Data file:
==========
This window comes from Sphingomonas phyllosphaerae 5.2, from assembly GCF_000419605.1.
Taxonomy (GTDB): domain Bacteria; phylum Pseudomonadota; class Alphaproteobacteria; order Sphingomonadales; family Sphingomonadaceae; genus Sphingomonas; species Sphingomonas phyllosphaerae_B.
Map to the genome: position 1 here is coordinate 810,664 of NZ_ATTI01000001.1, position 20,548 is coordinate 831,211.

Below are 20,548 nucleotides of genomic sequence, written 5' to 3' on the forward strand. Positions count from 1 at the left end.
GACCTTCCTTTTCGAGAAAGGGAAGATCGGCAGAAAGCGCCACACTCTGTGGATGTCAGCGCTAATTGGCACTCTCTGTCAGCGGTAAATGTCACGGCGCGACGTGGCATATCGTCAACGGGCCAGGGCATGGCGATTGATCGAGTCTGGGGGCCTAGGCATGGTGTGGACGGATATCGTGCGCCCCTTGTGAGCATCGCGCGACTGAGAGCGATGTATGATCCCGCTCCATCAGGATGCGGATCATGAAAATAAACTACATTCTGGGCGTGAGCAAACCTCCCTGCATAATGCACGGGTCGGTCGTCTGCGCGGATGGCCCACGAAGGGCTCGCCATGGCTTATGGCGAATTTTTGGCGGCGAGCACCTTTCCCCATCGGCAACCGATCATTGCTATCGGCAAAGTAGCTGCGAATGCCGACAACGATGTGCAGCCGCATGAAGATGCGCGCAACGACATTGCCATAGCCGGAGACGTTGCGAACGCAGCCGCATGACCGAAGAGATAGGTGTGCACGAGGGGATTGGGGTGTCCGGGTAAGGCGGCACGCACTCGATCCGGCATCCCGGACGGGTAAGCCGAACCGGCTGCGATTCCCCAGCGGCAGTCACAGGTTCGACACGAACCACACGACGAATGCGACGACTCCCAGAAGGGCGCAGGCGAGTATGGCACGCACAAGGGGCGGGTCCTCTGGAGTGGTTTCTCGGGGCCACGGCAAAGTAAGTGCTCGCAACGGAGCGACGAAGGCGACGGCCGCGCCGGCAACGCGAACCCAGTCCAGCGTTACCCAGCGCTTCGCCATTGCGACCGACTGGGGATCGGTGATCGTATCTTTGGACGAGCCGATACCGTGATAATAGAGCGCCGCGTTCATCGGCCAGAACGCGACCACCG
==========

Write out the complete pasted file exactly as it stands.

This window comes from Sphingomonas phyllosphaerae 5.2, from assembly GCF_000419605.1.
Taxonomy (GTDB): domain Bacteria; phylum Pseudomonadota; class Alphaproteobacteria; order Sphingomonadales; family Sphingomonadaceae; genus Sphingomonas; species Sphingomonas phyllosphaerae_B.
Map to the genome: position 1 here is coordinate 810,664 of NZ_ATTI01000001.1, position 20,548 is coordinate 831,211.

Below are 20,548 nucleotides of genomic sequence, written 5' to 3' on the forward strand. Positions count from 1 at the left end.
GACCTTCCTTTTCGAGAAAGGGAAGATCGGCAGAAAGCGCCACACTCTGTGGATGTCAGCGCTAATTGGCACTCTCTGTCAGCGGTAAATGTCACGGCGCGACGTGGCATATCGTCAACGGGCCAGGGCATGGCGATTGATCGAGTCTGGGGGCCTAGGCATGGTGTGGACGGATATCGTGCGCCCCTTGTGAGCATCGCGCGACTGAGAGCGATGTATGATCCCGCTCCATCAGGATGCGGATCATGAAAATAAACTACATTCTGGGCGTGAGCAAACCTCCCTGCATAATGCACGGGTCGGTCGTCTGCGCGGATGGCCCACGAAGGGCTCGCCATGGCTTATGGCGAATTTTTGGCGGCGAGCACCTTTCCCCATCGGCAACCGATCATTGCTATCGGCAAAGTAGCTGCGAATGCCGACAACGATGTGCAGCCGCATGAAGATGCGCGCAACGACATTGCCATAGCCGGAGACGTTGCGAACGCAGCCGCATGACCGAAGAGATAGGTGTGCACGAGGGGATTGGGGTGTCCGGGTAAGGCGGCACGCACTCGATCCGGCATCCCGGACGGGTAAGCCGAACCGGCTGCGATTCCCCAGCGGCAGTCACAGGTTCGACACGAACCACACGACGAATGCGACGACTCCCAGAAGGGCGCAGGCGAGTATGGCACGCACAAGGGGCGGGTCCTCTGGAGTGGTTTCTCGGGGCCACGGCAAAGTAAGTGCTCGCAACGGAGCGACGAAGGCGACGGCCGCGCCGGCAACGCGAACCCAGTCCAGCGTTACCCAGCGCTTCGCCATTGCGACCGACTGGGGATCGGTGATCGTATCTTTGGACGAGCCGATACCGTGATAATAGAGCGCCGCGTTCATCGGCCAGAACGCGACCACCG